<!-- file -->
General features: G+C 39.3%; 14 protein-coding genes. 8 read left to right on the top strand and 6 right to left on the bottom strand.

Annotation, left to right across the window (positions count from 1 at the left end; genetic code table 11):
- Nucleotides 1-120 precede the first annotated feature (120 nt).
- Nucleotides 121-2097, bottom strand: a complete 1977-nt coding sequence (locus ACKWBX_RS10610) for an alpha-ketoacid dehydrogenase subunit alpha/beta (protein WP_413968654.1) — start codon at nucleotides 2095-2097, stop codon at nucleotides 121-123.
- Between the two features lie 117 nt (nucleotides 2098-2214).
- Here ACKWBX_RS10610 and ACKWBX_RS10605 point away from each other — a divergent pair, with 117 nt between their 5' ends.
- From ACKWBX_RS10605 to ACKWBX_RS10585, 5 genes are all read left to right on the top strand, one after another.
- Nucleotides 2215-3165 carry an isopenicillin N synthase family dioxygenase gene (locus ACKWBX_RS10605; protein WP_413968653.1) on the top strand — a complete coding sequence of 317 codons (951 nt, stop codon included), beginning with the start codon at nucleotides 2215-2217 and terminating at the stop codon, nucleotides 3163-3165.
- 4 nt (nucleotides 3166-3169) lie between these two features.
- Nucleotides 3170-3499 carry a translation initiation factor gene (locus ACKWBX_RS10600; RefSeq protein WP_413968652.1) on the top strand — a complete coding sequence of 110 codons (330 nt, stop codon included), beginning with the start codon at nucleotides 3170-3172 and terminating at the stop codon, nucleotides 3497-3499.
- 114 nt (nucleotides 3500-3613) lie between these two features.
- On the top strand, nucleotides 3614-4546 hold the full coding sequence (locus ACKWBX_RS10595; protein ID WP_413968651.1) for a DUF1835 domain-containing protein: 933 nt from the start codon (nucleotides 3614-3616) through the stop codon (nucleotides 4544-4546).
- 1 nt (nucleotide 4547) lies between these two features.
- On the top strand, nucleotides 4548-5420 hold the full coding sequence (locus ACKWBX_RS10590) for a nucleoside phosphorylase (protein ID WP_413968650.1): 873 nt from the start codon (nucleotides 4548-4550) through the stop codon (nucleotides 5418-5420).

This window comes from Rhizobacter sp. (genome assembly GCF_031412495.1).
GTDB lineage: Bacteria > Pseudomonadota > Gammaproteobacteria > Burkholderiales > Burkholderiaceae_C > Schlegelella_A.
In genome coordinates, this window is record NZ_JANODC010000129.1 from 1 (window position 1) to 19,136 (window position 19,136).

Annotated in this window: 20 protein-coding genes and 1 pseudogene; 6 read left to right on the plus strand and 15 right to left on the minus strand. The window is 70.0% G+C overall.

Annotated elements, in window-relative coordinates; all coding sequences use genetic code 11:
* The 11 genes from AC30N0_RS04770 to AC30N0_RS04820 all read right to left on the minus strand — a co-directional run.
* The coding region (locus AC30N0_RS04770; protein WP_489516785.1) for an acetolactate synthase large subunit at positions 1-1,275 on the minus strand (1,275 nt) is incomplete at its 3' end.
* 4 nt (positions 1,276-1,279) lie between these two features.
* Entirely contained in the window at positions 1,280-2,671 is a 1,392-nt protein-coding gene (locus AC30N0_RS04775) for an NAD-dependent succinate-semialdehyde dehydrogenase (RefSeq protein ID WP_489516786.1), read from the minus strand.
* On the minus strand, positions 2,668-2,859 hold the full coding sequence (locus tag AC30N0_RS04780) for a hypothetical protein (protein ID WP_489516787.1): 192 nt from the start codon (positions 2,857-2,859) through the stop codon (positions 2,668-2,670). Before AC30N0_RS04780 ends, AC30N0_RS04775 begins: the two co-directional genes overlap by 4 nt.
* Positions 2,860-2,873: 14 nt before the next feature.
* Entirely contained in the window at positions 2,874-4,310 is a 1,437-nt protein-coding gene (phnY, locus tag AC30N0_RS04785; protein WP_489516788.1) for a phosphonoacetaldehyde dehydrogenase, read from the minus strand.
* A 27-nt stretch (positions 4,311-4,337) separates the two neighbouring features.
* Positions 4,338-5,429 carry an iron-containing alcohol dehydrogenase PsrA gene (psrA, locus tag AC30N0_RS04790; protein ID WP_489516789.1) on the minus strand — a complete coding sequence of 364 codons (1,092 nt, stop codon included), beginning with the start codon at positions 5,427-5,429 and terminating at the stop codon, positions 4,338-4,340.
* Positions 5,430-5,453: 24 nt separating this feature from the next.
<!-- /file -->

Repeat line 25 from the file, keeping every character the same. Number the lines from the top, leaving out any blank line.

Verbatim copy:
* Positions 2,860-2,873: 14 nt before the next feature.